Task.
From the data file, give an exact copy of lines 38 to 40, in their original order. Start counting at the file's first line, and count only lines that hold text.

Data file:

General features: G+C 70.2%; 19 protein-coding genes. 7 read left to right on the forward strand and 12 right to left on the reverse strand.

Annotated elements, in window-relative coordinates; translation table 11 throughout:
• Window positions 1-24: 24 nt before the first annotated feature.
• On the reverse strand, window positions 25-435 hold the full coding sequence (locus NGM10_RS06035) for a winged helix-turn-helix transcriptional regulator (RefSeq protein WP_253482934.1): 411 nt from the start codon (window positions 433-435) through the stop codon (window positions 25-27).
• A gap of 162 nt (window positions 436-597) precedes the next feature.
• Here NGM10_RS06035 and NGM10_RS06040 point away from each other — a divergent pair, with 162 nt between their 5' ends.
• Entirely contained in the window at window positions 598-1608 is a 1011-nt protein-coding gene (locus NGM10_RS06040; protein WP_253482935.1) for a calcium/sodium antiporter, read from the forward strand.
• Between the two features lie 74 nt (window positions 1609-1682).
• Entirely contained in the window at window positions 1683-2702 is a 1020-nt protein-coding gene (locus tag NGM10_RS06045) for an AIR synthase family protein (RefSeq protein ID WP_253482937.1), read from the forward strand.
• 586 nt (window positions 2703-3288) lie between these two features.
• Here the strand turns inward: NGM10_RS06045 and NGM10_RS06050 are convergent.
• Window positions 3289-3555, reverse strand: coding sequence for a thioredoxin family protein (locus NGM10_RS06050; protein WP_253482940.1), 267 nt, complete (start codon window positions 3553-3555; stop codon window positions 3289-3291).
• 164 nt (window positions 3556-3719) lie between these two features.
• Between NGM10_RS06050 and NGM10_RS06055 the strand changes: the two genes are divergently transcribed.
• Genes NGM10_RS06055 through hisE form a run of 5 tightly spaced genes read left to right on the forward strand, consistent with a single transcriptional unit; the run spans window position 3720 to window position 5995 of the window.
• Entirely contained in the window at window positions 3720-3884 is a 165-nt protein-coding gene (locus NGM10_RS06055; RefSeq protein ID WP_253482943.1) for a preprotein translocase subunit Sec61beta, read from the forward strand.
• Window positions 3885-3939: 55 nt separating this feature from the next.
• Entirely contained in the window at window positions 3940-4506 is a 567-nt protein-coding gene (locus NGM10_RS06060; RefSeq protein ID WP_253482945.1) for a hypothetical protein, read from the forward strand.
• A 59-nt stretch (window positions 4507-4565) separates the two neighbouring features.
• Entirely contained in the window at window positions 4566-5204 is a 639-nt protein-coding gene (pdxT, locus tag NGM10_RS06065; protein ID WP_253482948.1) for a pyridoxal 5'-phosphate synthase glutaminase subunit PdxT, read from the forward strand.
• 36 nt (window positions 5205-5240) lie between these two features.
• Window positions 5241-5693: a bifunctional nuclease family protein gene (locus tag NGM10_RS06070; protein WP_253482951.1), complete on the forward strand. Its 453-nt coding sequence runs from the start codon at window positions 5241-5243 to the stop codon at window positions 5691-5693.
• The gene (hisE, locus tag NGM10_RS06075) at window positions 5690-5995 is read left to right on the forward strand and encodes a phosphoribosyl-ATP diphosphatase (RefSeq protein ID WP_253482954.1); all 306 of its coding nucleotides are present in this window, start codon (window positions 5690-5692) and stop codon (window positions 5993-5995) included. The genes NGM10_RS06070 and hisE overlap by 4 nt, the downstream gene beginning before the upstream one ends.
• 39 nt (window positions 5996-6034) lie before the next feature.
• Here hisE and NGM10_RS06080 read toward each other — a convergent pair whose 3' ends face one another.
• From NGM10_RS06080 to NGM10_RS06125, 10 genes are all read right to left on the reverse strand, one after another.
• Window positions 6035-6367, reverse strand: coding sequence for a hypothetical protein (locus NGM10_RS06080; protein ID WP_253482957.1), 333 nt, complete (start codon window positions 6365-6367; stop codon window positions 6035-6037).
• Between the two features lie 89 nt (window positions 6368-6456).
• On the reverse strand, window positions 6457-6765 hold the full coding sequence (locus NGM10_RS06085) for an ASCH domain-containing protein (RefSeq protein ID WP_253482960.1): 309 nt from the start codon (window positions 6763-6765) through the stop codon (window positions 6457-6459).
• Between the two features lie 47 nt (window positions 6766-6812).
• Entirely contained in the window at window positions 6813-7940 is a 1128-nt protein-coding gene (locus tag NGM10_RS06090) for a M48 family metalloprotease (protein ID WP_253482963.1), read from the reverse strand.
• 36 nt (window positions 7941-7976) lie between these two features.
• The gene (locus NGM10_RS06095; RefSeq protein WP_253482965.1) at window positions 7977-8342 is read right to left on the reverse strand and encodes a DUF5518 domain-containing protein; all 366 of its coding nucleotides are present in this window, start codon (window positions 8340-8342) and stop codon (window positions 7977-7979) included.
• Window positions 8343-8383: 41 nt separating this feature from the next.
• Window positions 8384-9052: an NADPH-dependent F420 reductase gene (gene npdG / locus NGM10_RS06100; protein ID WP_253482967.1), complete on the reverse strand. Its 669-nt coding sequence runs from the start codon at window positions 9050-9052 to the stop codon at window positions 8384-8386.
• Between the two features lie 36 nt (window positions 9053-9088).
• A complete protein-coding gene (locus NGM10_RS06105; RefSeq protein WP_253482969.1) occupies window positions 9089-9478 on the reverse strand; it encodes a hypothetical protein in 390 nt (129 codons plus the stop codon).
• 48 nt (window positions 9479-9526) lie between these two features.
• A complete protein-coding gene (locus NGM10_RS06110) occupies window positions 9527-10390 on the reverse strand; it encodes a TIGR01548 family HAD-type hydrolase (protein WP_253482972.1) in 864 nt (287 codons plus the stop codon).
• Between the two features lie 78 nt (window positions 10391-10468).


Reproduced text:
• 48 nt (window positions 9479-9526) lie between these two features.
• A complete protein-coding gene (locus NGM10_RS06110) occupies window positions 9527-10390 on the reverse strand; it encodes a TIGR01548 family HAD-type hydrolase (protein WP_253482972.1) in 864 nt (287 codons plus the stop codon).
• Between the two features lie 78 nt (window positions 10391-10468).